Escaping Aleppo only to encounter violence in Germany

Illustration by Jawahir Al-Naimi/Al Jazeera

In Freital, Abu Hamid and his fellow refugees were attacked by right-wing Germans, who could be convicted of terrorism.

Freital, Germany – On Halloween night, 2015, in this town outside the Saxon capital of Dresden, Abu Hamid went into the kitchen to grab some food when he noticed sparks of light outside the window. Sensing danger, he and his roommates rushed out of the kitchen just as a booming explosion shook the house, shattering the windows and sending pieces of glass into one man’s face.

“After that, we thought someone would come inside the home and attack us,” Abu Hamid said. “One of my friends, he took a knife.”

The explosion was caused by illegal fireworks, as they later discovered. It appeared someone had placed them on the windowsill that night to target those inside. For months beforehand, local police had failed to see a connection between a series of right-wing protests against refugee housing shelters and the bombing of a car belonging to a left-wing politician in Freital. Just one month before Abu Hamid’s apartment was attacked, another, almost identical firework attack had been launched on the house of some Eritrean refugees in the town.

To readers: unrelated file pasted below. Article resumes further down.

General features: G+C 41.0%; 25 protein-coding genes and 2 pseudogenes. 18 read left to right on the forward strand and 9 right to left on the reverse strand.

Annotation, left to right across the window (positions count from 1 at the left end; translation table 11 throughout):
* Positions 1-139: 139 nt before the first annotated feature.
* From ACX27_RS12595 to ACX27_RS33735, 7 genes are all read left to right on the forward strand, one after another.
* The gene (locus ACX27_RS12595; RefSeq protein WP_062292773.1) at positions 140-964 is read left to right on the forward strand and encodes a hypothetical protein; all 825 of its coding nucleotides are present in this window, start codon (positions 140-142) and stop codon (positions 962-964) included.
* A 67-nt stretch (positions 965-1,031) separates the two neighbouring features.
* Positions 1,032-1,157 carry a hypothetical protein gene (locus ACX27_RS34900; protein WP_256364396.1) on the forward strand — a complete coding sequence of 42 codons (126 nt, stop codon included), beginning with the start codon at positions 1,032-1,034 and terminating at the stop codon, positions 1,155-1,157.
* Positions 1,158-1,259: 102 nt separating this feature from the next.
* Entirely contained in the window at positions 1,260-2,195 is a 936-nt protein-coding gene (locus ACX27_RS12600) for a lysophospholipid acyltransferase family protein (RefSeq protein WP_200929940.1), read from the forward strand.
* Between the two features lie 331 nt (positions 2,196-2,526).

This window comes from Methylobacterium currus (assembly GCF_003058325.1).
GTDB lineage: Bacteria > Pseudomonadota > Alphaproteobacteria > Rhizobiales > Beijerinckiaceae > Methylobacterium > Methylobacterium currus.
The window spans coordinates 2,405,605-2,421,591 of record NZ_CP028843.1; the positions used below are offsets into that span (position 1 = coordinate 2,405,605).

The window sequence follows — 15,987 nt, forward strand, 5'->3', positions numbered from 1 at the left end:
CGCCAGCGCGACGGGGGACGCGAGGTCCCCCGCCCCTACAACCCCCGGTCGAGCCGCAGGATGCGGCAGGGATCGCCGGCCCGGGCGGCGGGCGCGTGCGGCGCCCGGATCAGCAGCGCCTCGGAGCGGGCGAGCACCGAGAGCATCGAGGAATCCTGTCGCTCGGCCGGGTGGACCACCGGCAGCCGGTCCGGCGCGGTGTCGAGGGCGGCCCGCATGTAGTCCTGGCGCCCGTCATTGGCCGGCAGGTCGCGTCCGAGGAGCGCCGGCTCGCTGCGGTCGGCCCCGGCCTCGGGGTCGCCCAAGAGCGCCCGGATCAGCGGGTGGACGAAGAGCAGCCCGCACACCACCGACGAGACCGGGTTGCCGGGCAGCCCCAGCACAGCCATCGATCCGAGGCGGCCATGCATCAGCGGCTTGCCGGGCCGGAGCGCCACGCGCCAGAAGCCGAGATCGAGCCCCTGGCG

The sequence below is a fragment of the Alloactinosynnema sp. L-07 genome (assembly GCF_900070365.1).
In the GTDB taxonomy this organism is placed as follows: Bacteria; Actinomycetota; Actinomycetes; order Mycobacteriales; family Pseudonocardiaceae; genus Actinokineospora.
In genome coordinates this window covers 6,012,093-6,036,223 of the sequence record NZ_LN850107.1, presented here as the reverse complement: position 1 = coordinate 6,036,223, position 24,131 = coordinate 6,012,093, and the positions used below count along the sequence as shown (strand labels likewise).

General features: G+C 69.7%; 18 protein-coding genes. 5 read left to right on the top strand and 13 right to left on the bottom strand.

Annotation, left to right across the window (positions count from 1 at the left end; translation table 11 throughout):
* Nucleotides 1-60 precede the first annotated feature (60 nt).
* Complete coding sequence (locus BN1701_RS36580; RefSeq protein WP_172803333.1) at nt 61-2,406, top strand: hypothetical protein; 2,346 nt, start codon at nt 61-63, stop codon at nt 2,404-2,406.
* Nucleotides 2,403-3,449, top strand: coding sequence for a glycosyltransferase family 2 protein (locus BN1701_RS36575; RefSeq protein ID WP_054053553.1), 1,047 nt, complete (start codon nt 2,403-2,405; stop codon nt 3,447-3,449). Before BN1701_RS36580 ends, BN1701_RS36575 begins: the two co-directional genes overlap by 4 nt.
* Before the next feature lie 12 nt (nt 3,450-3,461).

It wasn’t until news outlets as far away as Berlin began pressuring authorities to take action that Germany’s federal prosecutor took up the case. In a dramatic SWAT-style raid, federal and state police arrested five suspects believed to have formed an organised anti-refugee militia.

Read the full story at Al Jazeera. This is the fifth story in a seven-part series.